As the City of Kawartha Lakes defines it, experiential tourism is a form of travel in which the visitor goes beyond the usual mass tourism draws and participates in activities that enable them to experience a place by directly connecting to its history, people and culture.
Visitors can learn new skills, participate in local projects, or work with local masters to create their own masterpiece. By engaging with the locals, visitors experience the authentic hands-on dimensions of a place and its people through storytelling, delicious food and sights that turn to memories to last a lifetime.
Just like the dry stone wall experience, another kind of experiential tourism, Carden Alvar, is a unique Kawartha Lakes’ destination. Located northwest of Lindsay, this is a flat limestone landscape called the Carden Plain. On this vast plain are alvars which occur only on limestone bedrock with little or no soil.
The many native grasses and wildflowers (as well as invertebrate species) found on alvars are very rare. As the Couchiching Conservancy notes, given it is one of the partners protecting this area, “these habitats are globally imperiled, occurring only in the south of Sweden and scattered around the Great Lakes Basin.”
The various kinds of alvar may include cedar trees, juniper shrubs, grasses and forbs, or just open, flat, lichen and mossy rocks, as well as forests and wetlands. They are similar to areas of the Canadian prairies, an ideal habitat for many bird species.
Laurie McCarthy, economic development officer – tourism, for the City, says experiential tourism “is a rising trend.”
She says more tourists are looking for authentic experiences that connect them to the “history, people, culture, food and environment of the place they are visiting,” such as the Carden Alvar nature photography experience, and others.
In this experience participants learn how to “capture the rare birds, wildflowers, and unique landscape of the Carden Alvar and its crucial habitat for the survival of globally rare birds,” according to the City’s website.
This is an opportunity for “expert photographic instruction” with award-winning photographer Arni Stinnissen. Aspiring photographers will hone their photography skills through formal instruction and one-on-one direction in the field.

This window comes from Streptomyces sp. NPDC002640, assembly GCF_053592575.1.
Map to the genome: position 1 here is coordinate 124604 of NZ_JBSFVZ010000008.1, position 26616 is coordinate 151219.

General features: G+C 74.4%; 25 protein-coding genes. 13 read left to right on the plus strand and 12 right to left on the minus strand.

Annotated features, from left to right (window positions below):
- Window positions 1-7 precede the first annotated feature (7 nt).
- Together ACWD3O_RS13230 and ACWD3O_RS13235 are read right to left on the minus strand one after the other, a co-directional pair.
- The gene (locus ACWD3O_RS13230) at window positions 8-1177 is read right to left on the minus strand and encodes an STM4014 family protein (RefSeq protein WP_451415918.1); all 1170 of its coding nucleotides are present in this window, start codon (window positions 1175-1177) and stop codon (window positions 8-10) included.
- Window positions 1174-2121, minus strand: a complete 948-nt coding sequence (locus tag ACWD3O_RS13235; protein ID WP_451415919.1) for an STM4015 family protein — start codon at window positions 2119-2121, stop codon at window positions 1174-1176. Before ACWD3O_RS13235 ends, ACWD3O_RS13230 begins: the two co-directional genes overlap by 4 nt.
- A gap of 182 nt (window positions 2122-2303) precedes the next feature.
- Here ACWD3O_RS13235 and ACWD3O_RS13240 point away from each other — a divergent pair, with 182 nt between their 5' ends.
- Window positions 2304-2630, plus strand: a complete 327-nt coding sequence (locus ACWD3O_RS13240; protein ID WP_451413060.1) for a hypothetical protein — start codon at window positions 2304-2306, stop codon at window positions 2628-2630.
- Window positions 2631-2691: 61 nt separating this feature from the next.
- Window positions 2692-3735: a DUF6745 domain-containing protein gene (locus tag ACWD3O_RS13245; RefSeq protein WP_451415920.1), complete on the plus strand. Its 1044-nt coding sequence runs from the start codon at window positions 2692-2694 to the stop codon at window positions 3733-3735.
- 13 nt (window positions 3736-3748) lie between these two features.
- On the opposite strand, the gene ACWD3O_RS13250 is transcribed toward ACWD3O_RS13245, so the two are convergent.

“Experiential tourism is key to the sustainable growth of the tourism sector here in Kawartha Lakes,” McCarthy tells the Advocate.
She notes that building opportunities for visitors “to create meaning through direct experience” strengthens and connects our communities and increases the economic impact of tourism spending.
“The continued development of experiential offerings allows us to introduce visitors to the stories and hidden gems in Kawartha Lakes that they may otherwise never experience.”
In the case of simply visiting Carden Alvar Plain, without a guided activity, public access is available via two hiking trails along the bordering fence lines. There is parking and washroom facilities at the trail head but hikers are asked to stay on the marked trails for the good of the area.
Carden Alvar is a part of the Kawartha Lakes Arts & Heritage Trail, which was formally launched in 2017 to enhance visitor awareness of the rich heritage and wide variety of museums, historic sites, artist’s studios, and galleries located in Kawartha Lakes. To access locations and information about Arts & Heritage Trail locations go to artsandheritagetrail.com or explorekawarthalakes.com.
For more information contact Debra Soule, economic development officer of Arts, Culture and Heritage at or 705 324 9411, ext. 1498.